In what turned out to be a rare piece of good news for wildlife, conservationists confirm a large group of endangered lions found in a remote part of Africa.
The lions seemed to have survived by staying hidden in Northwest Ethiopia, but their discovery is a precious addition to our knowledge of the distribution of endangered species’ current population.
The lions’ presence in this part of Africa has also raised hopes that endangered big cats have a chance at survival in other areas, particularly in Sudan. According to Born Free Foundation, a Britain- based organization, the group of lions was successfully hiding in the Alatash National Park.
Prior to the discovery made by Oxford University’s Wildlife Conservation Research Unit, the Alatash National Park had been considered as a potential habitat for lions. It also helped that the park is rarely visited by people.
Hans Bauer, leading researcher of the Oxford expedition, said that his career has allowed him to revise the lion distribution map numerous times. This is, however, the first – and probably the last – time he didn’t have to mark another disappearing population, but added a new one instead.
The Oxford team got its hands on some new images featuring the lost lions by setting up camera traps inside a dry river bed. The images also contained visible lion tracks, which added to the reports from residents that they are indeed sharing the area with a lion population.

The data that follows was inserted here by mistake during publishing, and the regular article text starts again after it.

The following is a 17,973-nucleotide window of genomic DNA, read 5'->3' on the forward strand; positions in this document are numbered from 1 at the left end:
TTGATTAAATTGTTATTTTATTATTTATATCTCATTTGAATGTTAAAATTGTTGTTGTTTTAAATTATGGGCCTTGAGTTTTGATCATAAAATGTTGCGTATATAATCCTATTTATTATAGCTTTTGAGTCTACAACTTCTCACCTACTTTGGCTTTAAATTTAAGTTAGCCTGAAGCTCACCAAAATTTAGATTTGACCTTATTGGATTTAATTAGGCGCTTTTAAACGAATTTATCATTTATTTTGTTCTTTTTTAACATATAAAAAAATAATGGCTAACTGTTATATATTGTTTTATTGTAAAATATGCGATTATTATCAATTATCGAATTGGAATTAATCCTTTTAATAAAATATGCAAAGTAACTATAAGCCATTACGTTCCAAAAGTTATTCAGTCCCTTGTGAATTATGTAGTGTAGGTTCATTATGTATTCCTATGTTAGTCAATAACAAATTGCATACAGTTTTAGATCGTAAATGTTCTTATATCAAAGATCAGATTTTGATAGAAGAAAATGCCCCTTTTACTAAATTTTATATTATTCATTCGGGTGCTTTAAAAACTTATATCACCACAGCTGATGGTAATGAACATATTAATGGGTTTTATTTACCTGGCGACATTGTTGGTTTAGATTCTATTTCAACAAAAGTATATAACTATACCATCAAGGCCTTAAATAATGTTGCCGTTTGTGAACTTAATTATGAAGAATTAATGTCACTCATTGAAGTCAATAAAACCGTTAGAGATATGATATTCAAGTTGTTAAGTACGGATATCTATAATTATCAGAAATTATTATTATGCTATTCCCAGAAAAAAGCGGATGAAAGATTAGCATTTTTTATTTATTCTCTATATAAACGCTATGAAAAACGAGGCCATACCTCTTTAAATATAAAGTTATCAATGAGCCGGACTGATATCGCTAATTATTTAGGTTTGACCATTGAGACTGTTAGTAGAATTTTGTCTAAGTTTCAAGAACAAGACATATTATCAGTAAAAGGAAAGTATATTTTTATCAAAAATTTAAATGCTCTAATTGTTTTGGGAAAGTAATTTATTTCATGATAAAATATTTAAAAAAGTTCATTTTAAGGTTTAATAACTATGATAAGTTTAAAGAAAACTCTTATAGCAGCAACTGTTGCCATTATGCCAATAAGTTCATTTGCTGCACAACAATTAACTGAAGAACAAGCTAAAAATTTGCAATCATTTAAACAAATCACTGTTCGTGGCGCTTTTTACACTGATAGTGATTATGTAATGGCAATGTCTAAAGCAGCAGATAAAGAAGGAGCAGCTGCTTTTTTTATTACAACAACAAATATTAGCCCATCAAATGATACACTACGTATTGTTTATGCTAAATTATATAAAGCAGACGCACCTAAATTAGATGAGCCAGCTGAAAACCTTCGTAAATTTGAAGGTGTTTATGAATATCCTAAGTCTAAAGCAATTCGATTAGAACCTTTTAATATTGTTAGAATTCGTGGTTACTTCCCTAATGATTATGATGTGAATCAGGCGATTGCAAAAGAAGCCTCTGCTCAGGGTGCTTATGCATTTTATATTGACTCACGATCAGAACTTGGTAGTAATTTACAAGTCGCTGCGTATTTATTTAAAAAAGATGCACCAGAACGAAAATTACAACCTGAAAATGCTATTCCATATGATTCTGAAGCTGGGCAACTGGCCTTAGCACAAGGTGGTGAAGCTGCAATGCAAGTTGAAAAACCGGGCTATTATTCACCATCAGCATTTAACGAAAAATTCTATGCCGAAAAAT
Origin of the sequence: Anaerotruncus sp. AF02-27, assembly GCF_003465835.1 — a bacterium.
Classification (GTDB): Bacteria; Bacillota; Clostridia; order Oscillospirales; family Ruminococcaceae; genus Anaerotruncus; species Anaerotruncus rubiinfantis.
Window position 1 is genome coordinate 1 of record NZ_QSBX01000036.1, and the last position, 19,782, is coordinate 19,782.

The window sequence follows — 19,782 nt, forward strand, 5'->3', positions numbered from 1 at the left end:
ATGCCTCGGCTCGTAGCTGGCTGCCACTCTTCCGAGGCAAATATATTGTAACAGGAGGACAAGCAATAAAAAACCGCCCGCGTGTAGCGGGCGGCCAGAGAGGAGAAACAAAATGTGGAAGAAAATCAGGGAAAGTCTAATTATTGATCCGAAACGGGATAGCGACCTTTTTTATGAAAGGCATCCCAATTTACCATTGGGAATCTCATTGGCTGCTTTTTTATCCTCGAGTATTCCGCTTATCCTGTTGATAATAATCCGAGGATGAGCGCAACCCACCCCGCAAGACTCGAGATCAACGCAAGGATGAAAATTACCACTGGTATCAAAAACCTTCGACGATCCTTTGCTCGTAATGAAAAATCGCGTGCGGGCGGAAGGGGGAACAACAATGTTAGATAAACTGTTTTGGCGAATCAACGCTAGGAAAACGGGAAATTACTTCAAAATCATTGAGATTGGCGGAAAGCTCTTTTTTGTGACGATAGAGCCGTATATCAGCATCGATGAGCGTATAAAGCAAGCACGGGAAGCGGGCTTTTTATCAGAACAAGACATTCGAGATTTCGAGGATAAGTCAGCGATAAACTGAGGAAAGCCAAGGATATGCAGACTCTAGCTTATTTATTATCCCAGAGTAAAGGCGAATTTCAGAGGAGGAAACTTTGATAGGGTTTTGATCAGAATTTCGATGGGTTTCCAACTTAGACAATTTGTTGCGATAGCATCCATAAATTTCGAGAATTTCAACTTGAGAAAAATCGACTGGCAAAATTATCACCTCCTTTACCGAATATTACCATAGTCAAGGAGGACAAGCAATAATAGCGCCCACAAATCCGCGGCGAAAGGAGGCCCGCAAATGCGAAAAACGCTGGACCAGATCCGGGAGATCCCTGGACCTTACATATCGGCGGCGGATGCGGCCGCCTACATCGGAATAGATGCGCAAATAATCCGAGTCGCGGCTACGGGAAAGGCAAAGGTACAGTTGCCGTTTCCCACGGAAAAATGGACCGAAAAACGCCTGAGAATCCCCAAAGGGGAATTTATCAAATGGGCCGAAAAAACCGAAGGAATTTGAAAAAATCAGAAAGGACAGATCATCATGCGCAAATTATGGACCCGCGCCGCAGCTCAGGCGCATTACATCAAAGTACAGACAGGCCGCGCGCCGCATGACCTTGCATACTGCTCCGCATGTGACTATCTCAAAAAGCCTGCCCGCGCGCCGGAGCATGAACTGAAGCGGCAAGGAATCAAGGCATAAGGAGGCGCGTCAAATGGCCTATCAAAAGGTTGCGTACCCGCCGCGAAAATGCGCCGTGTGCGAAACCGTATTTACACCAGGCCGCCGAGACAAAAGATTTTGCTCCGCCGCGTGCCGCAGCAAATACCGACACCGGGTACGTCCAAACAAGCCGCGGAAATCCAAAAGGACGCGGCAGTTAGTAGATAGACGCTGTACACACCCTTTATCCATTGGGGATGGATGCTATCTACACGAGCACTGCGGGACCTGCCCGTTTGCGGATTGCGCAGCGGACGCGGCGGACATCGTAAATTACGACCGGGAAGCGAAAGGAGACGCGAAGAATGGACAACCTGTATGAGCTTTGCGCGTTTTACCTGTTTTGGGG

Even before placing the camera traps, Bauer said he noticed lion footprints, but on the second night of their expedition, his suspicions were confirmed by the images of lions caught on camera.
Lions were also found in the Dinder National Park in Sudan, according to the Oxford researchers. Somewhere between 27 and 54 lions were found in the Atalash park; combined with the population in the Dinder park, Bauer estimated there are about 100 to 200 previously undiscovered lions.
People rarely choose to visit the Alatash park mainly due to its climate; add to that a low probability of observing wildlife species, remoteness, and occasional insecurity, and you have a rather secluded park.
In the early 20th century, the lion population in Africa saw a dramatic drop from 500,000, to less than 200,000. Current estimates indicate that only 20,000 individuals are still roaming in the wild. Loss of habitat and prey are two of the main causes for the dwindling population.
Image Source: 99 PC Wallpapers